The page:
However, the linguistic influence left its most lasting marks on every Philippine language. Below are some borrowed terms, which were often Buddhist and Hindu concepts, with the original Sanskrit; about 25% of the words in many Philippine languages are from Sanskrit and Tamil.[2]

Tagalog[edit]

  • budhî "conscience" from the Sanskrit bodhi
  • dalita "one who suffers" from the Sanskrit dharita
  • dukhâ "poverty" from the Sanskrit dukkha
  • guró "teacher" from the Sanskrit guru
  • sampalataya "faith" from the Sanskrit sampratyaya
  • mukhâ "face" from the Sanskrit mukha
  • lahò "eclipse", "disappear" from the Sanskrit rahu
  • maharlika "noble" from Sanskrit mahardikka
  • saranggola "kite" from Sanskrit layang gula (via Malay)
  • asawa "spouse" from Sanskrit swami
  • bagay "thing" from Tamil "vagai"
  • talà "star" from Sanskrit tala
  • puto, a traditional rice pastry, from Tamil puttu (via Malay)

Kapampangan[edit]

Cebuano[edit]

  • budaya "culture" from Sanskrit; combination of boddhi, "virtue" and dhaya, "power"
  • balita "news" from Sanskrit varta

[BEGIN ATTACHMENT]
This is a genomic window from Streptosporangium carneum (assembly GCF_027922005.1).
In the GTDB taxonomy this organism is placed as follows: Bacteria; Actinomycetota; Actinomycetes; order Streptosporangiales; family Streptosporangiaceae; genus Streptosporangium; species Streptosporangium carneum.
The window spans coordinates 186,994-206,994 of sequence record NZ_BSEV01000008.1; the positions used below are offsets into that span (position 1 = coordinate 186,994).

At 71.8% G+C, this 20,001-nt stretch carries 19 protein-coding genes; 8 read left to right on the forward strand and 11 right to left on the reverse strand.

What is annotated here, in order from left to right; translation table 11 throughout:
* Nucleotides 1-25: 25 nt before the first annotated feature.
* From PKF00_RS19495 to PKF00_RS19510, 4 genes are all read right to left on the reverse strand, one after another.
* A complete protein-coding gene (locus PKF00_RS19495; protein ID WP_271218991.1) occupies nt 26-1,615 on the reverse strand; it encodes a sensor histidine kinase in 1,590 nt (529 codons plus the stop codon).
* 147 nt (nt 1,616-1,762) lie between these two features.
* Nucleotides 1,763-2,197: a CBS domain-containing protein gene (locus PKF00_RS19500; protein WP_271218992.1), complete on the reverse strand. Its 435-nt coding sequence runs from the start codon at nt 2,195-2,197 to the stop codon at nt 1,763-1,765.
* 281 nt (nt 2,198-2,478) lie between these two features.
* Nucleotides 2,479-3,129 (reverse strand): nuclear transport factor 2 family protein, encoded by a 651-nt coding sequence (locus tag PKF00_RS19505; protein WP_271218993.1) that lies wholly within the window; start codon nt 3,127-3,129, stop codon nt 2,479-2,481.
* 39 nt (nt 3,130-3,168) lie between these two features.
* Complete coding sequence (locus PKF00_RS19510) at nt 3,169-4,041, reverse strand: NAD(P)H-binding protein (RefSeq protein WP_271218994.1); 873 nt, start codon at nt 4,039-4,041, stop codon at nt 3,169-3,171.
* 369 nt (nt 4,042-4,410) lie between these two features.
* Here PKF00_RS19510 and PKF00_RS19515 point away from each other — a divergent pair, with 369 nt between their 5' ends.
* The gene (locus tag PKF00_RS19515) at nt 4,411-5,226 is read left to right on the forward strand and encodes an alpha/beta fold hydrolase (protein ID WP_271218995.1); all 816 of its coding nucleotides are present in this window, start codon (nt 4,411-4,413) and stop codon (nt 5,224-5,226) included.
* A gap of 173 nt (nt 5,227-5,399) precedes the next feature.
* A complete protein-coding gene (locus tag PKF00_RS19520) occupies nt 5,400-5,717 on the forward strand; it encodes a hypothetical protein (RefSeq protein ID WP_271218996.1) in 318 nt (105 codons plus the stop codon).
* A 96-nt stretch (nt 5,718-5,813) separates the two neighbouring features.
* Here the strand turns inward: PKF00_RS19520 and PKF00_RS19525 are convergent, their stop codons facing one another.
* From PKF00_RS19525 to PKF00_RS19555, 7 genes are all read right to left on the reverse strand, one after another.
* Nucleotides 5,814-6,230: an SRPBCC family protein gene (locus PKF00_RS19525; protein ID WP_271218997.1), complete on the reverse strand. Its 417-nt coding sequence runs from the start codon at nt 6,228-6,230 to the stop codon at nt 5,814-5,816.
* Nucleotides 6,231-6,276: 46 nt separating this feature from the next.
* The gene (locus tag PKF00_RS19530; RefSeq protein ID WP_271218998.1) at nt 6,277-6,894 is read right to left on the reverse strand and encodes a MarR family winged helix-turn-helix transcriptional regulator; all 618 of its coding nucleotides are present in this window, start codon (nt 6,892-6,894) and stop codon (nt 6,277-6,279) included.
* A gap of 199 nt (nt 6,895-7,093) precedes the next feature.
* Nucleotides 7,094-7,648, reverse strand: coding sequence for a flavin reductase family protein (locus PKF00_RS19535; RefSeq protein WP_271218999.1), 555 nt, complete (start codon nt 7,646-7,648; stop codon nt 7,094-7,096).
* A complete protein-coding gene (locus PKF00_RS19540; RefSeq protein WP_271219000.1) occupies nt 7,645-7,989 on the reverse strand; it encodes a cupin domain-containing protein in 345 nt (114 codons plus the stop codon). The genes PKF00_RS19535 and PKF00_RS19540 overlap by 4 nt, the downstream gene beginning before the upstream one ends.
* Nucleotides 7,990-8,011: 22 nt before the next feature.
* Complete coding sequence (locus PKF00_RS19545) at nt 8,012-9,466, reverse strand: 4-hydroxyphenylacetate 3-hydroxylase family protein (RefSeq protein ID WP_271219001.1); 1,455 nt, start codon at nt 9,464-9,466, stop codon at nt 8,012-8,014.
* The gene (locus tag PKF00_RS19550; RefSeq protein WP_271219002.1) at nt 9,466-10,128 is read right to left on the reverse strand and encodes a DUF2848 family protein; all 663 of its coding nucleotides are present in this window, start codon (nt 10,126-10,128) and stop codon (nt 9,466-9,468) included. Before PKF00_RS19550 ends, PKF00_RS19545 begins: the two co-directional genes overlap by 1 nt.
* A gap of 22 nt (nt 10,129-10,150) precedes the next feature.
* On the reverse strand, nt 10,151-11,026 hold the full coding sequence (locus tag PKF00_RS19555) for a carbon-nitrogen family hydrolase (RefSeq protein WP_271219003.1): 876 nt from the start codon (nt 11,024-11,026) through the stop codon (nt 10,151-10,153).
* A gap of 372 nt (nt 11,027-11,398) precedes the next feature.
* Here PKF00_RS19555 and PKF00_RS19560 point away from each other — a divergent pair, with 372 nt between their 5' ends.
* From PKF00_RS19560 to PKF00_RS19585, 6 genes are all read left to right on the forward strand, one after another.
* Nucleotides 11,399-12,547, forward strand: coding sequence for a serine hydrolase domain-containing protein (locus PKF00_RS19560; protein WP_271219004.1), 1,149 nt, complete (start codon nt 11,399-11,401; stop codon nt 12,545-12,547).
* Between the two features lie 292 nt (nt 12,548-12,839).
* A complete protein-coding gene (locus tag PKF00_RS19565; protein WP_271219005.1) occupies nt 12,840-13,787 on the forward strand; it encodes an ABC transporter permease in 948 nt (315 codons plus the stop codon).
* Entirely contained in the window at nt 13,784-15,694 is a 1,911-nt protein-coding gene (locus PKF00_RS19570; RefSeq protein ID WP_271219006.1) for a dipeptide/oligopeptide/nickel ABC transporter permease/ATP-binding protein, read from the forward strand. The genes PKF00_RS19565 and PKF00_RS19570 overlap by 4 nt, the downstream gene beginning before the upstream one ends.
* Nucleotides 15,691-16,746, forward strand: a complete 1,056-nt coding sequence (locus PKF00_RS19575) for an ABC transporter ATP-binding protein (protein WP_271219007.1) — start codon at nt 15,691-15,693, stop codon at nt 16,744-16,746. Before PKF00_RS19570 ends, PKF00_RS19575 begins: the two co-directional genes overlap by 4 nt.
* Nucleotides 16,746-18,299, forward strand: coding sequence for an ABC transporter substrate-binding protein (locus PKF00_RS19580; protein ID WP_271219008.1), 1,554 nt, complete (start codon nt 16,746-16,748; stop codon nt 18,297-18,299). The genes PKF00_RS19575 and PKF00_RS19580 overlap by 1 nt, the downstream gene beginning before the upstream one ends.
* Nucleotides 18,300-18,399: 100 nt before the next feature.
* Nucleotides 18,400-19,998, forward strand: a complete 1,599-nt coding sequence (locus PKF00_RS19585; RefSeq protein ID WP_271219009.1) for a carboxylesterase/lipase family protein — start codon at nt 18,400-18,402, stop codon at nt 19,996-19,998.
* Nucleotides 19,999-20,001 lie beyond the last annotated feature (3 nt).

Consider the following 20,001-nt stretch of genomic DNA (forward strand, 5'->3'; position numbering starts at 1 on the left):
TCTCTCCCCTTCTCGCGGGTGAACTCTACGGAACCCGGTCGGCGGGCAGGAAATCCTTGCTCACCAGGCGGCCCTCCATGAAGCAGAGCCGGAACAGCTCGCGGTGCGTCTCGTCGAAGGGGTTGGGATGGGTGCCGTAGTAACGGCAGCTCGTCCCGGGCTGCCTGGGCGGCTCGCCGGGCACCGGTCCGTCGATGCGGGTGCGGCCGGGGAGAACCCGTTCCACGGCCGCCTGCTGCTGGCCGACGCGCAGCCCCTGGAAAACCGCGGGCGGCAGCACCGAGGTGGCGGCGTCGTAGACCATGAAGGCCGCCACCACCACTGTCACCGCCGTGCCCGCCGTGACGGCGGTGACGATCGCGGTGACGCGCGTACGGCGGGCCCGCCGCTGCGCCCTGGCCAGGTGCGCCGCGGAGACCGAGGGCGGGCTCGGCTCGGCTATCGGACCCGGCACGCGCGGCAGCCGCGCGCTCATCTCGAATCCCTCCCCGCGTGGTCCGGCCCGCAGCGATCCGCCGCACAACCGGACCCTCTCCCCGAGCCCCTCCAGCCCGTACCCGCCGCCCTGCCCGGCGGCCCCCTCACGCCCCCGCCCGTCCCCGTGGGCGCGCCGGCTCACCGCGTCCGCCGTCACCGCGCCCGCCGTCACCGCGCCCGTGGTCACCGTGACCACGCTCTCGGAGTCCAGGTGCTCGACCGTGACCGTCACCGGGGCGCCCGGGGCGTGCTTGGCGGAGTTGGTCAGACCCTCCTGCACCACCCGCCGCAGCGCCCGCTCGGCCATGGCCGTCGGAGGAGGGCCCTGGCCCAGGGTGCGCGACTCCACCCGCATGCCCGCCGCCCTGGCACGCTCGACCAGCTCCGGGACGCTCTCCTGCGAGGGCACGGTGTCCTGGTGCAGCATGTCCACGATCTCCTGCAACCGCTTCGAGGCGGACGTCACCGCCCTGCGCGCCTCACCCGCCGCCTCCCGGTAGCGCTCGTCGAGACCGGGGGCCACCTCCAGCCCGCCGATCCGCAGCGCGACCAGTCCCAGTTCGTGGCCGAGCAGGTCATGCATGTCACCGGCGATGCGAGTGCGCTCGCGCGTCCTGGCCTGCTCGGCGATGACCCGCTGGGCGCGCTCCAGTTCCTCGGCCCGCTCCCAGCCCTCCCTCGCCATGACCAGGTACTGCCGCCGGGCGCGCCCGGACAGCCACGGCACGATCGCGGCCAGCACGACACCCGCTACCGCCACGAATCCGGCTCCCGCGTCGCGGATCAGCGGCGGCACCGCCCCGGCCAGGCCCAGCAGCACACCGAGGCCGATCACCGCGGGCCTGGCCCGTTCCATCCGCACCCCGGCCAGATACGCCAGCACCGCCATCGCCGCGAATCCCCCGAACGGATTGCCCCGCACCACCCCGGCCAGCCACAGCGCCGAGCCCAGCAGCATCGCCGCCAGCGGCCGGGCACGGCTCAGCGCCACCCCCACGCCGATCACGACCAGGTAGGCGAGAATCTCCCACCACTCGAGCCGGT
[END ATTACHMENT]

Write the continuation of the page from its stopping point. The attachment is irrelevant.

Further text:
• baya "warning to someone in danger" from Sanskrit bhaya
  • diwata "goddess" from Sanskrit devata
  • gadya "elephant" from Sanskrit gajha
  • puasa "fasting" from Sanskrit upavasa
  • saksí "witness" from Sanskrit saksi

Tausūg[edit]

Ibanag[edit]

  • karahay a cooking pan similar to the Chinese wok, from the Sanskrit karahi

Common to many Philippine languages[edit]

  • sutlá "silk" from the Sanskrit sutra
  • kapas "cotton" from the Sanskrit kerpas
  • naga "dragon" or "serpent" from the Sanskrit nāga

Folklore, arts and literature[edit]

The Ramayana and the Mahabharata are the two great epics of India. Ramayana portrays the battle between good and evil. Rama, with his wife Sita and his brother Lakshmana, represent the eventual victory of good over evil, represented by Ravana, the ten-headed demon king. Rama is helped by his devotee, Hanuman and the army of monkeys under the command of the monkey king Sugriv.

Versions from the different ethnic groups of the Philippines exist. The Maranao version is the Maharadia Lawana (Mahārāja Rāvaṇa). Lam-Ang is the version of the Ilocanos. In addition, many verses from the Hud-Hud of the Ifugao are derived from the Ramayana and the Mahabharata.[3]

See also[edit]

References[edit]

  • El Sanscrito en la lengua Tagalog - T H Pardo de Tavera, Paris, 1887
  • The Philippines and India - Dhirendra Nath Roy, Manila 1929 and India and The World - By Buddha Prakesh p. 119-120

External links[edit]